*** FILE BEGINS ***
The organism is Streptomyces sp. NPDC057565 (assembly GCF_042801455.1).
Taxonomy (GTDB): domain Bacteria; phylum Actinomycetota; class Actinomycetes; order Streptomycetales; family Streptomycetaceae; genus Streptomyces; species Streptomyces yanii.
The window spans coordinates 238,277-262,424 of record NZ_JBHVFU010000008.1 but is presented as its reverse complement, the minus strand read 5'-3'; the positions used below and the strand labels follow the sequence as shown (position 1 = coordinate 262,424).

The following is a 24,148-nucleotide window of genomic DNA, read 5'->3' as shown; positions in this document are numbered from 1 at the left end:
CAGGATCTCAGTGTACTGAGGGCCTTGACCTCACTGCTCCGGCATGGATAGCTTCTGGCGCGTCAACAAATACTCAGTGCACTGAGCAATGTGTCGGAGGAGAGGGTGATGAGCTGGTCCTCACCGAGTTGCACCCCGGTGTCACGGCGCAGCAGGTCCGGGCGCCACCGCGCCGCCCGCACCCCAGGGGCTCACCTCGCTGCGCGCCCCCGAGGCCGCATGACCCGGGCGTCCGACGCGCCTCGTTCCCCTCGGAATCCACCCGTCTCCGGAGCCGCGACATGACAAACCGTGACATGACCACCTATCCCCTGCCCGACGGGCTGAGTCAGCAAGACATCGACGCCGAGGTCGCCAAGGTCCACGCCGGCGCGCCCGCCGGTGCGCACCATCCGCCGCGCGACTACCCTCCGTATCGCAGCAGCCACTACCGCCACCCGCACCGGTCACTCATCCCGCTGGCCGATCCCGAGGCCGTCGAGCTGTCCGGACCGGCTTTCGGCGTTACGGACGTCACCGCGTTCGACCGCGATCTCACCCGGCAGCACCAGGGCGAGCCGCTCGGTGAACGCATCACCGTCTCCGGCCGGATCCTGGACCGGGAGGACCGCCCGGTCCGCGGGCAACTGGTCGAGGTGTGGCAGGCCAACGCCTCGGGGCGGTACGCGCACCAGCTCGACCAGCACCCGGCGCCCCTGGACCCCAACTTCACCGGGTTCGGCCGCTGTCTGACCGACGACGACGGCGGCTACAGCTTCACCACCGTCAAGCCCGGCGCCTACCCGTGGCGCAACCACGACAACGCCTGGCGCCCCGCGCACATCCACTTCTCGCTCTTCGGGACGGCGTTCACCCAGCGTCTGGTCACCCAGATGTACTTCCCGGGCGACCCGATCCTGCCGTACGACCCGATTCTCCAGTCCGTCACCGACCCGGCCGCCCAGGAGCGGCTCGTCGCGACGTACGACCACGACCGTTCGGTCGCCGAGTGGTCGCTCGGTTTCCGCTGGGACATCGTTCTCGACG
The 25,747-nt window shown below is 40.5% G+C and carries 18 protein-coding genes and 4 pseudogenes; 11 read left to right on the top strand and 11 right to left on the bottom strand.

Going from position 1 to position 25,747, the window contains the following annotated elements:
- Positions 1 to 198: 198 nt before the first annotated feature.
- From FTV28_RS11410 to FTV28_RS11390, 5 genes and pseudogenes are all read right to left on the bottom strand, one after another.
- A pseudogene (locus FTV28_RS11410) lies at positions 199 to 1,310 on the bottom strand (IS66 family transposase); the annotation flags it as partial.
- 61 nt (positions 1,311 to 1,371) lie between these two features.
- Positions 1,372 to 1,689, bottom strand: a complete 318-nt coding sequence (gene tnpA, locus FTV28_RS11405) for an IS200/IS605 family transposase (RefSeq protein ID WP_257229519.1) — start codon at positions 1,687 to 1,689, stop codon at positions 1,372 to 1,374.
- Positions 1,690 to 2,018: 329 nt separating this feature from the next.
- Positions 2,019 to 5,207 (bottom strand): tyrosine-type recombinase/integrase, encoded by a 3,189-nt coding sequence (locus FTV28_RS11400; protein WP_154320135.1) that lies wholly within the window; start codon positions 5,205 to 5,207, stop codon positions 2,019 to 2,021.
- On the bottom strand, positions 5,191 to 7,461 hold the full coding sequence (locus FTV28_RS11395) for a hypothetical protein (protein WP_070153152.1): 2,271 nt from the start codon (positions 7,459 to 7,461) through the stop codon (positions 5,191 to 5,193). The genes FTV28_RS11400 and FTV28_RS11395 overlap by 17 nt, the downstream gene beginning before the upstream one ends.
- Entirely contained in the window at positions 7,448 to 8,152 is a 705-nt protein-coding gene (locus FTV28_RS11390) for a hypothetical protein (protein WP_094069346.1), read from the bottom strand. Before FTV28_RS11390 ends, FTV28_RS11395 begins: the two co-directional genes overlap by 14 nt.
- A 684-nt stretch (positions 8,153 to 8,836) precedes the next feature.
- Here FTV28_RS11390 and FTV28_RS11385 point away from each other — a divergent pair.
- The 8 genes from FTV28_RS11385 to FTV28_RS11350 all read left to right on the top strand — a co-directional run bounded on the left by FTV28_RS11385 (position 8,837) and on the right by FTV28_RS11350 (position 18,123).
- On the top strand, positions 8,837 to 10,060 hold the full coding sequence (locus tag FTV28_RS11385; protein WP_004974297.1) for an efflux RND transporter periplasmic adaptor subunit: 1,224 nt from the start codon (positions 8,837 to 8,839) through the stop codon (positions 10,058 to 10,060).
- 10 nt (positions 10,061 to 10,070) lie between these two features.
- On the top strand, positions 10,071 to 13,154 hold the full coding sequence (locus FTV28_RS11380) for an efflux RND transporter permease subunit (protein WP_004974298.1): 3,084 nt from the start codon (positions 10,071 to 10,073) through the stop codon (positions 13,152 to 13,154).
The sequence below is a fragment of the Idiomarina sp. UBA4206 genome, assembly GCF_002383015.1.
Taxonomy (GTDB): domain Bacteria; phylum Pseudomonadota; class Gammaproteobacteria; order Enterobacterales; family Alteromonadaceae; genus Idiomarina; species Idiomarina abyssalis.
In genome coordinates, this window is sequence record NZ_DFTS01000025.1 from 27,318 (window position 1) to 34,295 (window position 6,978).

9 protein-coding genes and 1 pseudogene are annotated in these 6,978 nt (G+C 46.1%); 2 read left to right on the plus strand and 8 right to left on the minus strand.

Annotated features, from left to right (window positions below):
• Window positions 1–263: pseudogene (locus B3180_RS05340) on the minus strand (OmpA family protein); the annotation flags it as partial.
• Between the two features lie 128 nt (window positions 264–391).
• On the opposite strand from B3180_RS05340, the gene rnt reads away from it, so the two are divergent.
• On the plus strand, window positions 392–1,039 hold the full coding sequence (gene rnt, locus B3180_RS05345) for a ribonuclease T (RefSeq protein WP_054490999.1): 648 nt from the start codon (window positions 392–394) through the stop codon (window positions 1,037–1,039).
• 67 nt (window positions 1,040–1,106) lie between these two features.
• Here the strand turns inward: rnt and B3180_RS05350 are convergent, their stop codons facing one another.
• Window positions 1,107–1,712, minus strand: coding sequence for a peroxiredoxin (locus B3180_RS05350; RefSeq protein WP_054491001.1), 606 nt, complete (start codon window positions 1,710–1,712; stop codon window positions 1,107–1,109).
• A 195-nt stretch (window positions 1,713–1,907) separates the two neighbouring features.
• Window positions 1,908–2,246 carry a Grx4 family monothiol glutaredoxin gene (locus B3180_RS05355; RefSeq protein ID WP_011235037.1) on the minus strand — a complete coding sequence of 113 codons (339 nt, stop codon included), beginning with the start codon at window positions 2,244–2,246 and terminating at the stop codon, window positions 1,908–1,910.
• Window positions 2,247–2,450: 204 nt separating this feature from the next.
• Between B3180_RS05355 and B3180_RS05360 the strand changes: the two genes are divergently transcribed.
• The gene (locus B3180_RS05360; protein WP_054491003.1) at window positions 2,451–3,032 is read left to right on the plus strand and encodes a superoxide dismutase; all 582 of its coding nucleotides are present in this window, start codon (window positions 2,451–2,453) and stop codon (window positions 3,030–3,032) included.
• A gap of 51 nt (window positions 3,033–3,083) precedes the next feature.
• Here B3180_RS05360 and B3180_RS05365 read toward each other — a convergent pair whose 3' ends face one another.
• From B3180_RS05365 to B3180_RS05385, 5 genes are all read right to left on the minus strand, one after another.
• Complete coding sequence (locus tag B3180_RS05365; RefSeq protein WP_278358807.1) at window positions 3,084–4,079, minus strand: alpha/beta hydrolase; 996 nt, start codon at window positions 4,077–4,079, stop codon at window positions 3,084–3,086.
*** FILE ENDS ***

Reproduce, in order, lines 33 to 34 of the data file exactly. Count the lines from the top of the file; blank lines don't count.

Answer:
• Here the strand turns inward: rnt and B3180_RS05350 are convergent, their stop codons facing one another.
• Window positions 1,107–1,712, minus strand: coding sequence for a peroxiredoxin (locus B3180_RS05350; RefSeq protein WP_054491001.1), 606 nt, complete (start codon window positions 1,710–1,712; stop codon window positions 1,107–1,109).